A Bone Health Intervention for Chinese Immigrants in Santa Clara County

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Abstract

BACKGROUND:

Among Chinese immigrants, osteoporosis is undertreated, misdiagnosed, and a leading cause of fragility fractures. In orthopaedic surgery departments, prevention education and health behavior change programs are necessary to improve their bone health.

PURPOSE:

The purpose of this study was to examine the effectiveness of an osteoporosis prevention education program on participants' self-efficacy with regard to exercise and nutrition when provided by an orthopaedic surgery team during an annual Chinese Health Fair in Santa Clara County, CA.

METHODS:

This pilot study used a single-group pretest and posttest design. Chinese immigrants at risk of osteoporosis were recruited during a 1-day health fair. The Bone Health Intervention (BHI) included orthopaedic surgeon consultation, visual aids including osteoporosis images and bone models, a video that included a discussion on calcium and vitamin D in the Chinese diet and culturally-acceptable exercise, and osteoporosis educational handouts. The Osteoporosis Self-Efficacy Scale (OSES) was utilized to measure participants' confidence in the ability to participate in self-care behaviors related to physical activity and calcium intake before and after the intervention. Paired t tests were used to compare participants' OSES scores pre- and postintervention.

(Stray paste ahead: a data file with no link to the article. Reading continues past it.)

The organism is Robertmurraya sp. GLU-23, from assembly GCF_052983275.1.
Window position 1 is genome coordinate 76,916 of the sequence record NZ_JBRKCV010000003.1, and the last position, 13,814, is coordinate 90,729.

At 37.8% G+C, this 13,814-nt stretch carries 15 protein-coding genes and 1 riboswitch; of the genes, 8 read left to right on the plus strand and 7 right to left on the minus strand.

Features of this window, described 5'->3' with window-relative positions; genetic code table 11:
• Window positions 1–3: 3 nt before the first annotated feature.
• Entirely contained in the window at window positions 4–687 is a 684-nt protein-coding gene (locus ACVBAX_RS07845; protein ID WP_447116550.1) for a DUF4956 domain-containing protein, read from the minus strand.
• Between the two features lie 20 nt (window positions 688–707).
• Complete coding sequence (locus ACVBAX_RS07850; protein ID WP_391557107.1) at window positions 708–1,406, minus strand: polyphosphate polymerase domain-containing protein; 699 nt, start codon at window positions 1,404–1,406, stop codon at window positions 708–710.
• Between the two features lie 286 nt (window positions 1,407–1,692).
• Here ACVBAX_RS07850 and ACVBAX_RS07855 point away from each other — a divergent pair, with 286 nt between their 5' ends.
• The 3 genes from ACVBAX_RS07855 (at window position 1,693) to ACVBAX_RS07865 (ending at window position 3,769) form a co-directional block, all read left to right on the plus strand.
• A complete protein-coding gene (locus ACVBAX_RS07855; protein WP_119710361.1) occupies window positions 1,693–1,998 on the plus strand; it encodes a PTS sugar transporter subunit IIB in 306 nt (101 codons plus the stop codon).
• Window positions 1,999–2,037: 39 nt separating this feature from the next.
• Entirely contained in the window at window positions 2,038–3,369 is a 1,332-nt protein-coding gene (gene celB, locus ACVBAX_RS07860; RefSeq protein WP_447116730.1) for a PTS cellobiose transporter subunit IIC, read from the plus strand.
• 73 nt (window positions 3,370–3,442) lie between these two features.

RESULTS:

There was a significant increase in mean OSES scores postintervention, indicating that the intervention could be an effective method of increasing participants' self-efficacy regarding calcium intake and time spent in exercising.

CONCLUSION:

These results indicate that a culturally meaningful education program can potentially reduce fragility fracture risk. Orthopaedic health providers are ideal candidates to deliver preventive care education to improve outcomes for Chinese immigrants.

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